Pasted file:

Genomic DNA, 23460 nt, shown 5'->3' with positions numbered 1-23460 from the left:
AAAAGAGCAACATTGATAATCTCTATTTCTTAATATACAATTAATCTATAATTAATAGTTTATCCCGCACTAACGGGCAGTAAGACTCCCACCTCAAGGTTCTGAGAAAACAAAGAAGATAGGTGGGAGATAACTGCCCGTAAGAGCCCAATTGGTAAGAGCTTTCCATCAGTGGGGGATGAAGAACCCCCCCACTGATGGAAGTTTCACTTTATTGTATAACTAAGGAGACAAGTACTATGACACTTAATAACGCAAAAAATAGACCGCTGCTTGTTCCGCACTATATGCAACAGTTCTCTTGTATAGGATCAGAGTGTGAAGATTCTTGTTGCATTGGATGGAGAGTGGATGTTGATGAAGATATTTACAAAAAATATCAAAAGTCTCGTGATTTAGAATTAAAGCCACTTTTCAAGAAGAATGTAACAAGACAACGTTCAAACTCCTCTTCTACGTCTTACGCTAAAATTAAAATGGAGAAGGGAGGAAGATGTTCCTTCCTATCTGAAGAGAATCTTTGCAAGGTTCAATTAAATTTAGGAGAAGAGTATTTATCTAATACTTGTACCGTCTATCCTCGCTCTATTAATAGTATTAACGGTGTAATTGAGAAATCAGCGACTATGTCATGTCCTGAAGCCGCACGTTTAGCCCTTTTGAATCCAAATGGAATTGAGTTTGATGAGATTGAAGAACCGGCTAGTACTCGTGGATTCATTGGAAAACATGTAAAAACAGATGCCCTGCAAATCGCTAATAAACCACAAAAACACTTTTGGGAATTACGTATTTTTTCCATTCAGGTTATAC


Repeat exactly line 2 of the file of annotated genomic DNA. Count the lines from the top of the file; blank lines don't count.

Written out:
AAAAGAGCAACATTGATAATCTCTATTTCTTAATATACAATTAATCTATAATTAATAGTTTATCCCGCACTAACGGGCAGTAAGACTCCCACCTCAAGGTTCTGAGAAAACAAAGAAGATAGGTGGGAGATAACTGCCCGTAAGAGCCCAATTGGTAAGAGCTTTCCATCAGTGGGGGATGAAGAACCCCCCCACTGATGGAAGTTTCACTTTATTGTATAACTAAGGAGACAAGTACTATGACACTTAATAACGCAAAAAATAGACCGCTGCTTGTTCCGCACTATATGCAACAGTTCTCTTGTATAGGATCAGAGTGTGAAGATTCTTGTTGCATTGGATGGAGAGTGGATGTTGATGAAGATATTTACAAAAAATATCAAAAGTCTCGTGATTTAGAATTAAAGCCACTTTTCAAGAAGAATGTAACAAGACAACGTTCAAACTCCTCTTCTACGTCTTACGCTAAAATTAAAATGGAGAAGGGAGGAAGATGTTCCTTCCTATCTGAAGAGAATCTTTGCAAGGTTCAATTAAATTTAGGAGAAGAGTATTTATCTAATACTTGTACCGTCTATCCTCGCTCTATTAATAGTATTAACGGTGTAATTGAGAAATCAGCGACTATGTCATGTCCTGAAGCCGCACGTTTAGCCCTTTTGAATCCAAATGGAATTGAGTTTGATGAGATTGAAGAACCGGCTAGTACTCGTGGATTCATTGGAAAACATGTAAAAACAGATGCCCTGCAAATCGCTAATAAACCACAAAAACACTTTTGGGAATTACGTATTTTTTCCATTCAGGTTATAC